She hitchhikes into town and finally finds him. “I ain’t in the phone book,” he says grinning. She can whistle for her money. It’s Election Day, people are lining up to vote. She takes a job as a maid, and as it happens her employer is a Congressman.

While serving that night, she hears another politician described as “second-rate”. “Oh no,” she chimes in, “he was first-rate, with a second-rate party.” Joseph Cotten has a great little scene of waking up on a cold morning, a modern-day Thom. Jefferson.

They discuss a “living wage”, and skate on the pond. She’s taking college courses at night, including public speaking, so the butler asks her to read an old speech given by the Congressman’s father, a Senator. Potter pulls back to fill the room with her imaginary audience, as the butler takes his seat at the far end. The butler is Charles Bickford at his most refined or nearly, Loretta Young’s performance is easily the most demanding among her many brilliant roles, because she has to read this speech about a truth-telling country doctor as if she were not a politician nor an actress, and read it well, with a Swedish accent. It ends with an apotheosis of Woodrow Wilson and his League of Nations, and she reads it most movingly.

A fellow Congressman has died, and the party discusses a new candidate. Katrin has her opinions, or rather she knows a thing or two about the political figures in her state. The Congressman works on a speech while lying on a sofa with a writing board (the dictionary rests on the arm of the sofa). She tells him their candidate is no good, he cut off “free milk to schoolchildren”, for example. Their romance is visibly at an end when she walks out leaving him to stare after her and pour coffee on his cake.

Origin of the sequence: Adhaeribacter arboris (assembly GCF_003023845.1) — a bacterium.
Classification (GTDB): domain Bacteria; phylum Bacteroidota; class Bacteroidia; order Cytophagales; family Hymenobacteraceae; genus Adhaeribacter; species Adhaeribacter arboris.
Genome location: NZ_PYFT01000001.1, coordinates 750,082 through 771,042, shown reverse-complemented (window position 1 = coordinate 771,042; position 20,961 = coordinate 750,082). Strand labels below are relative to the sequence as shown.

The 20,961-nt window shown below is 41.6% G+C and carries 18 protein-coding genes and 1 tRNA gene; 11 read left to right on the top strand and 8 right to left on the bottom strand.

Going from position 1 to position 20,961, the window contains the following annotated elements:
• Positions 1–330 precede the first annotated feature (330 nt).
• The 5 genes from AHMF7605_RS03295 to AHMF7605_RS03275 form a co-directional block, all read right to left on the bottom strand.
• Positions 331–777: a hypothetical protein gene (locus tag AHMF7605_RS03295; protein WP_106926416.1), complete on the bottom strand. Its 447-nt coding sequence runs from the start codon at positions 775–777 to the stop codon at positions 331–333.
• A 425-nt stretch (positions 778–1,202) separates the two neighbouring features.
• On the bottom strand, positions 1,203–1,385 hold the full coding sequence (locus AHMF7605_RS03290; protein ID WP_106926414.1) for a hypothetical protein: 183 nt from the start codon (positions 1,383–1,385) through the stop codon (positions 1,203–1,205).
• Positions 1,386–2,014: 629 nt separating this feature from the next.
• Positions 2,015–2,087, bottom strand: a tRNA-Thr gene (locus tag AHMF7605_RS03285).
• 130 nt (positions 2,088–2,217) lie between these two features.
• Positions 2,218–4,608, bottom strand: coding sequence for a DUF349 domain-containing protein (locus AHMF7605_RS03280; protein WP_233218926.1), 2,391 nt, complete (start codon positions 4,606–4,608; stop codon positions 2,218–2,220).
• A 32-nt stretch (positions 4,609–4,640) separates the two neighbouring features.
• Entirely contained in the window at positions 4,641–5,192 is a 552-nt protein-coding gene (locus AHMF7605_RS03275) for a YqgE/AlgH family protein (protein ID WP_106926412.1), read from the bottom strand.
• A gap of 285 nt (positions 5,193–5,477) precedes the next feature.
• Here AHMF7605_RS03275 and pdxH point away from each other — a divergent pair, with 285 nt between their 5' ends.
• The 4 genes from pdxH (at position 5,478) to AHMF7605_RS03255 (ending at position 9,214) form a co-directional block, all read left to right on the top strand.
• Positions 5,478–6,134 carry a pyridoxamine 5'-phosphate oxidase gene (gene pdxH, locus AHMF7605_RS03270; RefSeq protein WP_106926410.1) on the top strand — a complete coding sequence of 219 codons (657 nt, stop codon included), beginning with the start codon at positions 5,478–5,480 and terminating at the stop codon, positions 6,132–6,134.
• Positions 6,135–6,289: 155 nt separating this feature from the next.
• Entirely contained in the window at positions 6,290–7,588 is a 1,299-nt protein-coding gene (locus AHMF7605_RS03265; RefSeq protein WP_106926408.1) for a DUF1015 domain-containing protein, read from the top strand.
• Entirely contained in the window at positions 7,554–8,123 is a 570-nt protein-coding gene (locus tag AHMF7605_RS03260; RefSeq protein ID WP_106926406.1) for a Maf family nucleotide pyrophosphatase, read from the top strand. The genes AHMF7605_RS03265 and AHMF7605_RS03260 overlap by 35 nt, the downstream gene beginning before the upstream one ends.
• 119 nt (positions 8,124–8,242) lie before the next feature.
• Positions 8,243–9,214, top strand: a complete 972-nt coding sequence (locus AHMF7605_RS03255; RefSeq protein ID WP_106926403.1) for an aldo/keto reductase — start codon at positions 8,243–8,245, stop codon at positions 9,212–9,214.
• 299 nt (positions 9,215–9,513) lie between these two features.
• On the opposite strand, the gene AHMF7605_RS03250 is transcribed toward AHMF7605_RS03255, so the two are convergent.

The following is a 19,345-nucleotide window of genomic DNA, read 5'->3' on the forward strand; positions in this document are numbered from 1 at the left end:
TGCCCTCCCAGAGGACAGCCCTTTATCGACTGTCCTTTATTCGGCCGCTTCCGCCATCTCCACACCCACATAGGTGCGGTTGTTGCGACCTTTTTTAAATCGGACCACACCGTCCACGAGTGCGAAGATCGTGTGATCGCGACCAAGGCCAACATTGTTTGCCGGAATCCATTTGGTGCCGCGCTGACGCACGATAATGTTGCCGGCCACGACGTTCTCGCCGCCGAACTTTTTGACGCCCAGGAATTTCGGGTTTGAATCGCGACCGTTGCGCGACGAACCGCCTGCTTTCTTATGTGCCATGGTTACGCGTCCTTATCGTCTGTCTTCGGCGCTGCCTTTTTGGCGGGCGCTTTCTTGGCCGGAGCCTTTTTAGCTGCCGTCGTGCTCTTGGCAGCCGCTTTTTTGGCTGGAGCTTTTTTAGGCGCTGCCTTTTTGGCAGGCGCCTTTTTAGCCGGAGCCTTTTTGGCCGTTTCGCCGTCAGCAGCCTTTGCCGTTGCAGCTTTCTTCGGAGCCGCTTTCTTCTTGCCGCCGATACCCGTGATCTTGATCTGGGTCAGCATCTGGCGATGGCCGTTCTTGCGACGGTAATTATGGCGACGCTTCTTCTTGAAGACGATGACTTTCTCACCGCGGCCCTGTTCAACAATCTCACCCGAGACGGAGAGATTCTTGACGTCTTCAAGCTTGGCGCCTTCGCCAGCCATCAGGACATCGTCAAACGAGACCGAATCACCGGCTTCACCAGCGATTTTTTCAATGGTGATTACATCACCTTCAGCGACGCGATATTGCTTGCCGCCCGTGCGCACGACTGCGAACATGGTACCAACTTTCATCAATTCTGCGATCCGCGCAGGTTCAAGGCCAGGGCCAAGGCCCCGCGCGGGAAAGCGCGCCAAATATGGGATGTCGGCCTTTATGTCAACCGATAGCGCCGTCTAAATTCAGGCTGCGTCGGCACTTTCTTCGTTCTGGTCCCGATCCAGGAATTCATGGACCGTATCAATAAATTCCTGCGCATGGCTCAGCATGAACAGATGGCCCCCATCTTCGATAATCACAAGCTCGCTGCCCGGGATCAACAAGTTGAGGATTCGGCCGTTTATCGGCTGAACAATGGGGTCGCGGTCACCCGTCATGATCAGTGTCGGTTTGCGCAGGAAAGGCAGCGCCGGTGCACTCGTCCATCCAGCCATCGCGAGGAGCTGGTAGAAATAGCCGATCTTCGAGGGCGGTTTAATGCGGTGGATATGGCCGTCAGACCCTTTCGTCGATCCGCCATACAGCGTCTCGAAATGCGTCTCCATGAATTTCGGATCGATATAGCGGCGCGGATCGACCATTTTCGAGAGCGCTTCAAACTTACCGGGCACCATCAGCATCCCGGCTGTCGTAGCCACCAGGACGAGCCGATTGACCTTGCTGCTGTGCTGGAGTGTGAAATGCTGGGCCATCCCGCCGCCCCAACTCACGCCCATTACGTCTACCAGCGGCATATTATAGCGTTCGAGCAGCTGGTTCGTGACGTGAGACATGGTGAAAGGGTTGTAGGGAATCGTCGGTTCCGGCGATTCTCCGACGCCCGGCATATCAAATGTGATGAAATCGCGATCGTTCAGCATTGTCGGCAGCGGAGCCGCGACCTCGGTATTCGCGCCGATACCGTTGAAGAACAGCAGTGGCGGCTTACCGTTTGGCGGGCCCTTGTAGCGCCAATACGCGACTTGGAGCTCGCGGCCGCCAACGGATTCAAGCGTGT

The political rally is very strong. The crowd is exuberant. “These days they yell for anything,” says the butler, so he stands up on a dare and yells, “fish for sale!” The crowd cheers. The candidates are seen in brief excerpts from their speeches, talking nonsense and gibberish—literally gibberish. “My record’s my platform,” says the candidate, but Katrin rises to question him from her notes on nepotism and negligence, creating a sensation and making the news. How can the Congressman fire her? “They’ll call me a Fascist!”

The opposition party mulls her over. “I don’t know anything about her, except sometimes you can get lucky and put over a freak.” What’s her idea of a representative? “Someone who represents” the people. She’s the new candidate, and her campaign looks like The Candidate until the Congressman and her brothers eject her trainer. Don’t do “bad imitations of a lot of bad speechmakers,” she’s told, “be yourself.” She resumes her speech on the “power and right” to vote not ranting anymore, but straightforward.